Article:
Tag Archives: spending

Save Smarter

Money Master or Financially Challenged?

Presented by Member One Federal Credit Union

With the inevitable uptick in holiday spending in sight, it’s high time to check in on your money management know-how. Many people might think they have a solid grasp of their finances, but there are certain key pieces you should have in place to truly be considered a financial pro. Below are five checkpoints to help determine if you’re really the money guru you think you are.

You’re aware of your income and expenses. If you track how much money is coming in and going out each month, consider yourself a smart money manager. Failing to be in tune with your income and expenses can lead to over-spending and debt, or missed opportunities to make the most of your money through investing. If you need to improve in this area, start by tracking your monthly income and expenses over a period of time and watch for trends. Ideally, you’ll have money left over at the end of a month to put into savings or in-vestments. If you’re consistently left in the negative, find ways to cut down on expenses.

You have a savings plan. Not only does this include having funds on hand to pay for emergency expenses, this includes long-term investments for a secure financial future. If your employer offers an investment plan like a 401(k), participate—especially if they match your investment. If you’re not investing and don’t know where to begin, your local bank or credit union is a good place to start. They can direct you toward low-risk investment opportunities. It’s never too early (or late) to begin investing.

You’re debt-free or making progress on paying off debt. There’s good debt, like a mortgage that provides a roof over your head, and bad debt, like credit cards near their maximum limit. Having some debt is fine, but it should mostly fall into the good category. If you have bad debt, get rid of it as quickly as possible by devising a plan to pay it off. Start by tackling the largest balance with the highest interest rate first.

You’re aware of monthly bills. Similar to an awareness of your income and expenses, you should know what bills you’re incurring each month. Even if you have automatic payments established, you should know when bills are typically deducted from your account, the amount, and the terms of the purchases. Billing mistakes can happen, and it’s your responsibility to make sure you’re paying the correct amount or take action to correct the charge if necessary.

You think about the big financial picture. When do you want to retire and what investments will help you get there? How many years are left on your mortgage? How will you pay for your children’s education? You don’t have to make all the big financial decisions right now, but you should remain mindful of your overall financial health. If you always consider how every major purchase or investment impacts your overall finances, you’re more likely to make smart money choices.

Join Member One here each month for more money-saving tips and financial advice! Be sure to visit their website, www.memberonefcu.com, for more info on their products and services. Member One Federal Credit Union is federally insured by the National Credit Union Administration.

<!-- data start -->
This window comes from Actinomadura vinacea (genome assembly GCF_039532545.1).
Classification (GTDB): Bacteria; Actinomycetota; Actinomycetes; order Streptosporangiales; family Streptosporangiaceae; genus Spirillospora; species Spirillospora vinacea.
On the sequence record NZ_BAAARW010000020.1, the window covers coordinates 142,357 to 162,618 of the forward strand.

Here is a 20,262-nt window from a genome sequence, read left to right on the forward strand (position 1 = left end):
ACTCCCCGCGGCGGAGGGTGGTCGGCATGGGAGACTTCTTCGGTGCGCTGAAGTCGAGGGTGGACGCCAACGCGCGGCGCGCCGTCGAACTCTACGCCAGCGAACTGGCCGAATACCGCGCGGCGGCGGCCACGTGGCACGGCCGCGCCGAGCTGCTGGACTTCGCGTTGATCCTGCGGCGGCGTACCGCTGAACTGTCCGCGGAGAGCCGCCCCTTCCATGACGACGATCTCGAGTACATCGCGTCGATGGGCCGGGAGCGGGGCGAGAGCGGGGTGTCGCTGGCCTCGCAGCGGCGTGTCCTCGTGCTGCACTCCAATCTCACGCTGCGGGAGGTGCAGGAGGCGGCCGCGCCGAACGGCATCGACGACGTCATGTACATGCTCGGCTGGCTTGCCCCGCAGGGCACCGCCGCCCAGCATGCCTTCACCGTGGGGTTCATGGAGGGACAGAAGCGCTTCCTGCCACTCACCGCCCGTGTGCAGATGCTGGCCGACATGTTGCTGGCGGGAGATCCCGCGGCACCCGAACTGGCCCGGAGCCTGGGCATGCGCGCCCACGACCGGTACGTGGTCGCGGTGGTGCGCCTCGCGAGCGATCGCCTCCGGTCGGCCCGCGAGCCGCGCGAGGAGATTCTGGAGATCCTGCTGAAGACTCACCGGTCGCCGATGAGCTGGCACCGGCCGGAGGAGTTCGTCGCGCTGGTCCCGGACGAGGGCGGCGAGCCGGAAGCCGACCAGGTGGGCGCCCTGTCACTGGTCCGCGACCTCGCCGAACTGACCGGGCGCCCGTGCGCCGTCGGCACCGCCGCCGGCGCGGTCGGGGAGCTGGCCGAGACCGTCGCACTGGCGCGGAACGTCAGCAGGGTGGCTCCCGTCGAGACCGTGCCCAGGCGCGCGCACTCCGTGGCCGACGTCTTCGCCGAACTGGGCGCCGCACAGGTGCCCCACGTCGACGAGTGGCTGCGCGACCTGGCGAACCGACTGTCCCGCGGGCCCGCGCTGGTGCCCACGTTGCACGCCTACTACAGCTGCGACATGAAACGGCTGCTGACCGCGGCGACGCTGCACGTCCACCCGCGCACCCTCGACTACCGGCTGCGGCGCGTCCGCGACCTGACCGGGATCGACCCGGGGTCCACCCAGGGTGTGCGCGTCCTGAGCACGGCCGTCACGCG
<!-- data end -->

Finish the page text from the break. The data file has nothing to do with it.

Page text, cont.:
Warm Up to Responsible Spending

With warm, sunny days upon us, it’s time to plan for more than just your tan: summer spending. Vacations, airline tickets, dining out, and entertainment—it adds up. If you haven’t budgeted for these expenses in advance, a quick swipe of your credit card takes care of it. But if responsible credit card use isn’t your strength (or you just need a refresher), these tips could help curb the temptation to overspend this summer.

Be selective. There are several factors to look at when picking a credit card. First, you’ll want to see what your limit is. If you don’t think you can handle the freedom of a credit card, start with one that has a lower limit, like $1,000. Additionally, look at the credit card’s annual percentage rate or APR. That interest will add up if you’re not planning on paying off the total each month, so shop around for a low APR. Finally, look out for cards that charge annual fees just for keeping them open.

Monitor your balance. You should keep credit card payments to 10 percent of your monthly take-home income. For example, if your monthly income is $2,000, your monthly credit card payment should not be more than $200. This doesn’t mean your balance should not exceed $200, but make sure your minimum payment is no more than that. Keep in mind, however, that paying off the entire balance each month is in your best interest financially.

Know the benefits. By making purchases with your credit card and paying the balance off each month, you’re proving to lenders that you’re a responsible, creditworthy consumer. It boosts your credit score and will help you in the future if you ever want to get a loan—or another credit card.

Stick to a budget. It’s important to set parameters for yourself when using a credit card. One simple way to do this is to use the credit card for one specific purpose, like gas or groceries, so it’s easier to keep your spending in check. Another way is to get a card with a low limit. This forces you to keep your spending under a certain amount.

Smart credit card use doesn’t have to be a mystery or limit your fun this summer. Follow these simple tips and your poolside lounge session (while possibly chasing the kids) will be that much more relaxing.

Presented by Member One Federal Credit Union